The market for small businesses cooled further during the third quarter as fallout from trade wars made companies look less appealing to buyers.
NEW YORK — The market for small businesses cooled further during the third quarter as fallout from trade wars made companies look less appealing to buyers.
That’s the finding of a quarterly report analyzing small business sales released by BizBuySell.com, an online marketplace for companies. BizBuySell.com counted 2,454 small businesses sold during July-September, down 8.6% from 2,685 sold in the same period last year. That followed declines of 9.6% in the second quarter, 6.5% in the first quarter and 6% during the last three months of 2018.
Some owners who were considering selling are now holding off because they’re concerned they may not get a good sales price for their companies. And tariffs raise costs and therefore threaten a company’s profitability, making the business less attractive to a potential buyer. That and fears about a recession are limiting what buyers are willing to pay for companies.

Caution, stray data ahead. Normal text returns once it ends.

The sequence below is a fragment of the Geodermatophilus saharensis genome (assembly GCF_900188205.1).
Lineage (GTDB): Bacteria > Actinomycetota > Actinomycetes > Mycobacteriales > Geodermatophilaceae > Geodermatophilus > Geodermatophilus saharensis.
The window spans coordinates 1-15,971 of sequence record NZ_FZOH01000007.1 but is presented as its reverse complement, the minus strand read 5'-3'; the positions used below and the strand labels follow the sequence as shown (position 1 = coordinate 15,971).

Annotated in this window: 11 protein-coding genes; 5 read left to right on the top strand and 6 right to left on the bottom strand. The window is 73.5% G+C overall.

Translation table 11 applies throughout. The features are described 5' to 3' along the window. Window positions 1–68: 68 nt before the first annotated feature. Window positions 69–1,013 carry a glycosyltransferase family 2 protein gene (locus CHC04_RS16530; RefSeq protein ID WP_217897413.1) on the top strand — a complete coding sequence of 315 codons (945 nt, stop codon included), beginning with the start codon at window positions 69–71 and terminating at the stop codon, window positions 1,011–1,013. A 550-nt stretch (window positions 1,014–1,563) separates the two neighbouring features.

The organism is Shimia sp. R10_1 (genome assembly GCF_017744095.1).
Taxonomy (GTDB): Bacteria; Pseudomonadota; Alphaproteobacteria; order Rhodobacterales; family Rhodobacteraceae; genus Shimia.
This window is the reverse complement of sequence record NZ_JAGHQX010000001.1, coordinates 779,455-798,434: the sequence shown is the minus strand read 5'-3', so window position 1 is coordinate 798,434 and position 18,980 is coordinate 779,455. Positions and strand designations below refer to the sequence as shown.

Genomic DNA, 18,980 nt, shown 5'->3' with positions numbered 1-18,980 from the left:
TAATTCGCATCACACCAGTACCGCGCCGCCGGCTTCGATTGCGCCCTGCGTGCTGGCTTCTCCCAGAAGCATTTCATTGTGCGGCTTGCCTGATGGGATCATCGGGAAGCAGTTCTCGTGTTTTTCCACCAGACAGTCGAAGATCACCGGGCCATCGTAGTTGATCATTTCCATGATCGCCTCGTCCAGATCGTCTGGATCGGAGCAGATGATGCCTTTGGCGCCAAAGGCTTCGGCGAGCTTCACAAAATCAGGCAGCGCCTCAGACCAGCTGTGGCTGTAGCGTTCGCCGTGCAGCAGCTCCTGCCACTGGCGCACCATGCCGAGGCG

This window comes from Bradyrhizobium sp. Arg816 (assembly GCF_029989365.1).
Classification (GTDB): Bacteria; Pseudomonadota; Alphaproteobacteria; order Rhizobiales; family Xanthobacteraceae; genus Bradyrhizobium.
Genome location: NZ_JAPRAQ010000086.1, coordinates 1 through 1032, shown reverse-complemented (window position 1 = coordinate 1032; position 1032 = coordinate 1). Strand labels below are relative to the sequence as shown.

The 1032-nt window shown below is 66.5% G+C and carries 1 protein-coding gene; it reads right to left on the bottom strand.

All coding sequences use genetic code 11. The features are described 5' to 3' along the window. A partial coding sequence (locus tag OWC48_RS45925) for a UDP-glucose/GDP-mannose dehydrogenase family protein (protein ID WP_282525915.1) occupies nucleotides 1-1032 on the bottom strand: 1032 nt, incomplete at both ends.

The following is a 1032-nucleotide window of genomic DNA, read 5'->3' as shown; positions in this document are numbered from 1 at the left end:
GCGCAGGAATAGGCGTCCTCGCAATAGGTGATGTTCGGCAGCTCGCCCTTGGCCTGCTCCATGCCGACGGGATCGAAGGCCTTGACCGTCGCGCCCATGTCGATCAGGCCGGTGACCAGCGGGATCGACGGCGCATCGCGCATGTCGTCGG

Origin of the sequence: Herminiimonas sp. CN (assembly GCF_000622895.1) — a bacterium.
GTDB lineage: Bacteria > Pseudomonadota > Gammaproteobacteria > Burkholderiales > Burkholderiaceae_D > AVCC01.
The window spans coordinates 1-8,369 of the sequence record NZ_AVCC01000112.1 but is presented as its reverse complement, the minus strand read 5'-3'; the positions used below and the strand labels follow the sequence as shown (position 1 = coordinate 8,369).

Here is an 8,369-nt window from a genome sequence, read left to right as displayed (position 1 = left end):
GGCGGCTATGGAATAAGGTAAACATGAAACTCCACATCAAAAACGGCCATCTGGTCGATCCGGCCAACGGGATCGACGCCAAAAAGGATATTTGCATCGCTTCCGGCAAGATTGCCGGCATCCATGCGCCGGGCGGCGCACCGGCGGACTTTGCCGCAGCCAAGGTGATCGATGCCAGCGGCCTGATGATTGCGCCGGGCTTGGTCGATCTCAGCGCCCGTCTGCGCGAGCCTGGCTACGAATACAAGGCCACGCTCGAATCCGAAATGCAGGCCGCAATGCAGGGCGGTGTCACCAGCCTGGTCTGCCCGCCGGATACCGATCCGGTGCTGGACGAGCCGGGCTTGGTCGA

The median sales price for a business edged up just 0.1% during the third quarter from a year earlier, said BizBuySell.com, which based its findings on a survey of small business brokers across the country. Asking prices rose 3.3%, but owners found they had to take less money than they wanted to complete a sale.
Some small business owners are reluctant to put their companies on the market, while others are thinking more seriously than in the past about what they need to do to make their companies more likely to sell. Attorney Joel Morgenthau has noticed an increase in the number of owners calling for advice, asking, “what should I be doing if I want to sell?”
But with interest rates falling, it’s still a good time to be buying, says Morgenthau, a partner with Moritt Hock & Hamroff in New York. He also warns owners who want to hold out for a better price that they might keep seeing prices falling instead.
“If they’re savvy, they realize it does not make sense to hold on for the best price,” Morgenthau says.
Although sales are down and prices have lost their momentum, companies can be a good buy because they’re generally in good financial shape after years of economic growth, BizBuySell.com says.